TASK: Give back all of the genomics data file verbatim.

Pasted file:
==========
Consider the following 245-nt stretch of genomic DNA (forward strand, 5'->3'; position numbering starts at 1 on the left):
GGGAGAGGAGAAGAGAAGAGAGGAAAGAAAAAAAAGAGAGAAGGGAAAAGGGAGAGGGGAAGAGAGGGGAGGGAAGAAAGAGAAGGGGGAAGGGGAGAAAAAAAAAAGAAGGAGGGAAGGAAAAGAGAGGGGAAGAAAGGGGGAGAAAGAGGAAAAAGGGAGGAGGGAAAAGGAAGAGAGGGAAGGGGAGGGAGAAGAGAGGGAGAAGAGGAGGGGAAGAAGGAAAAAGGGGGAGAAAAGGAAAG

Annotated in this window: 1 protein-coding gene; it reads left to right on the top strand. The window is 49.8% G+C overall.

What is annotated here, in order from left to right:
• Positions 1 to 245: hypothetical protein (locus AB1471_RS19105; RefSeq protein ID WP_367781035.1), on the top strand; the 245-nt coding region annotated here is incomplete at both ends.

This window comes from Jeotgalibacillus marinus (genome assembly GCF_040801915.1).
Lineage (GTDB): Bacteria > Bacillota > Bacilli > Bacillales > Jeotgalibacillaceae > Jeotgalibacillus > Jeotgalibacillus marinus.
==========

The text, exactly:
Consider the following 245-nt stretch of genomic DNA (forward strand, 5'->3'; position numbering starts at 1 on the left):
GGGAGAGGAGAAGAGAAGAGAGGAAAGAAAAAAAAGAGAGAAGGGAAAAGGGAGAGGGGAAGAGAGGGGAGGGAAGAAAGAGAAGGGGGAAGGGGAGAAAAAAAAAAGAAGGAGGGAAGGAAAAGAGAGGGGAAGAAAGGGGGAGAAAGAGGAAAAAGGGAGGAGGGAAAAGGAAGAGAGGGAAGGGGAGGGAGAAGAGAGGGAGAAGAGGAGGGGAAGAAGGAAAAAGGGGGAGAAAAGGAAAG

Annotated in this window: 1 protein-coding gene; it reads left to right on the top strand. The window is 49.8% G+C overall.

What is annotated here, in order from left to right:
• Positions 1 to 245: hypothetical protein (locus AB1471_RS19105; RefSeq protein ID WP_367781035.1), on the top strand; the 245-nt coding region annotated here is incomplete at both ends.

This window comes from Jeotgalibacillus marinus (genome assembly GCF_040801915.1).
Lineage (GTDB): Bacteria > Bacillota > Bacilli > Bacillales > Jeotgalibacillaceae > Jeotgalibacillus > Jeotgalibacillus marinus.